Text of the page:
Going into this week, I’d heard of GitHub, and knew it was a place where developers share their code, but that was pretty much it. So I assumed the process would be like creating a blog post, or posting something to Facebook. And I was wrong.
Adding things to GitHub requires using Git commands, which requires using the command line. For anyone who’s like, “WTF?” (which was me a few weeks ago), that’s basically using a set of commands to say, “Hey, put this new file, (or changes to a file) in this project that lives on GitHub.
But you have to know which commands to use when and get everything on your computer and GitHub to match up, or else you get scary looking error messages. Trust me, I got my fair share of “fatal” errors this week. To get over the initial frustration this was causing, I basically decided to treat this like an experiment and play around to see what happened.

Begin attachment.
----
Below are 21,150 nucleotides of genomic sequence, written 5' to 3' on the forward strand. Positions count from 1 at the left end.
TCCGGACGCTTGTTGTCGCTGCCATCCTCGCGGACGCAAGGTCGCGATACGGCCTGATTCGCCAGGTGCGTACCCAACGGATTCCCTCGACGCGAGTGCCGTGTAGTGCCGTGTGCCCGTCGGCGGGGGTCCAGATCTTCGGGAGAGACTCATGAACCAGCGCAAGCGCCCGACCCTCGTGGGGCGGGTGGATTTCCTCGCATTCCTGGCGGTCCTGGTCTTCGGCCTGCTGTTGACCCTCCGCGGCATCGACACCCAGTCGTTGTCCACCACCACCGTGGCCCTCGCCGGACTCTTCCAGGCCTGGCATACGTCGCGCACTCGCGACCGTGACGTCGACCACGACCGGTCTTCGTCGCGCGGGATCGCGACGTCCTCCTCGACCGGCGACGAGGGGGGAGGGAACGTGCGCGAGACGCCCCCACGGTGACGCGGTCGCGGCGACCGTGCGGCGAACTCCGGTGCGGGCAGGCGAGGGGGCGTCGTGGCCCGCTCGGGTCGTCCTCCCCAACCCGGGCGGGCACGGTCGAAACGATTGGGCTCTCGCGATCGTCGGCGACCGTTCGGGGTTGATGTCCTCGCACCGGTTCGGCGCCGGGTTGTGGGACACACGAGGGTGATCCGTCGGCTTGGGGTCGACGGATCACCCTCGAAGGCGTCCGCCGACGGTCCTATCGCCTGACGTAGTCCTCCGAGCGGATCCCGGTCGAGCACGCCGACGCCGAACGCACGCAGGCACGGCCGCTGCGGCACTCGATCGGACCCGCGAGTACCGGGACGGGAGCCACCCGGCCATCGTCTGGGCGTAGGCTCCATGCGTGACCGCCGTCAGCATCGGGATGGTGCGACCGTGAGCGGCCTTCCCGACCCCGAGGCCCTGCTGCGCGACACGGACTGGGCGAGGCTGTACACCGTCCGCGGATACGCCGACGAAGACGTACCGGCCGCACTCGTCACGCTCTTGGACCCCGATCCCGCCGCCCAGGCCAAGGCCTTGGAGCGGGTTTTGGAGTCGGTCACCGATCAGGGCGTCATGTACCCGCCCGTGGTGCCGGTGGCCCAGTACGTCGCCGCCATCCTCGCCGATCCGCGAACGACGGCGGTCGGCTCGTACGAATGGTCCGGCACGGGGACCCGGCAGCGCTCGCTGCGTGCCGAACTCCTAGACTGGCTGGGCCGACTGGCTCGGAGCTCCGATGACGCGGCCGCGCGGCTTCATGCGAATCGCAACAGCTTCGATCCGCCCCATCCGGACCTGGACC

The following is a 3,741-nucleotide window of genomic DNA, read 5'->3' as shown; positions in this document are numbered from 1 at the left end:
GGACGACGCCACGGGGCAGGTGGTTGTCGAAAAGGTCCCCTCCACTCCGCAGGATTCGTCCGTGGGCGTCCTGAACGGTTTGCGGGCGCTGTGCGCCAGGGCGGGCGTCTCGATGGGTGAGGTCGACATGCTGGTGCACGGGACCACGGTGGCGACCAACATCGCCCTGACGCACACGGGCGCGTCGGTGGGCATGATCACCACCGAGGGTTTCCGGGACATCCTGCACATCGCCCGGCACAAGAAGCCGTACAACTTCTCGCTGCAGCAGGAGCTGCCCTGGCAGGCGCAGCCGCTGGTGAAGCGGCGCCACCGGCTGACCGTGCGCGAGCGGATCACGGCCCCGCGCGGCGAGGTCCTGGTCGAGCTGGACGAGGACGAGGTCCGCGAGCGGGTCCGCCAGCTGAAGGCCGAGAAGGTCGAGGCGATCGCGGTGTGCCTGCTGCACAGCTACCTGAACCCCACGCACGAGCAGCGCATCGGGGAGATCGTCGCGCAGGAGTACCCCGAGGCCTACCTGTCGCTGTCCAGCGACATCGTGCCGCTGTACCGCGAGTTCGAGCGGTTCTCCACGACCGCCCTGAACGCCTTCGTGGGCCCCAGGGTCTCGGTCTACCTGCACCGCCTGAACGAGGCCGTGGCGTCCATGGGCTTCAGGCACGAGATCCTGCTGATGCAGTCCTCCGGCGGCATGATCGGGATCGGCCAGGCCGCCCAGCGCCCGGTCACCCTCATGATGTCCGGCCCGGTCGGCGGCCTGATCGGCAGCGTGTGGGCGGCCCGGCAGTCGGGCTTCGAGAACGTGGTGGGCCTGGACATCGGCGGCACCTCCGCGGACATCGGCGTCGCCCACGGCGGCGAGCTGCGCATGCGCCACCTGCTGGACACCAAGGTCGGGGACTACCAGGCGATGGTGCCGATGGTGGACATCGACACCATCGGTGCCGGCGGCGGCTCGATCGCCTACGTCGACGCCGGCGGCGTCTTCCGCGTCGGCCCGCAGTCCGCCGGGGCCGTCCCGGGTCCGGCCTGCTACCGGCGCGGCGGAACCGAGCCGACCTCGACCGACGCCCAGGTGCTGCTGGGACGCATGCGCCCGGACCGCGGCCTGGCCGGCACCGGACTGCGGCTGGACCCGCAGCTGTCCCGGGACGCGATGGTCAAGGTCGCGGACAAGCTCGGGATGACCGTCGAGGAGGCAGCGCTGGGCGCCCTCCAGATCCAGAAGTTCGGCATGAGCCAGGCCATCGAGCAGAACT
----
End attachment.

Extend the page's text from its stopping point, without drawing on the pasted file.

So I ended the week with three repositories: one that I created by myself and am still having trouble making commits to, one that I forked from Code Louisville’s front end development project template, and one that I created in class on Thursday night that’s up and running. Seeing those commit messages appear and changes to the files on GitHub was a magical, magical experience.
(If you want to see the repository I’m currently playing around with, it’s here.)
Now that I’ve accomplished the big step of familiarizing myself with Git and GitHub, my next step is to create a working repository for my Code Louisville project and start making commits to that.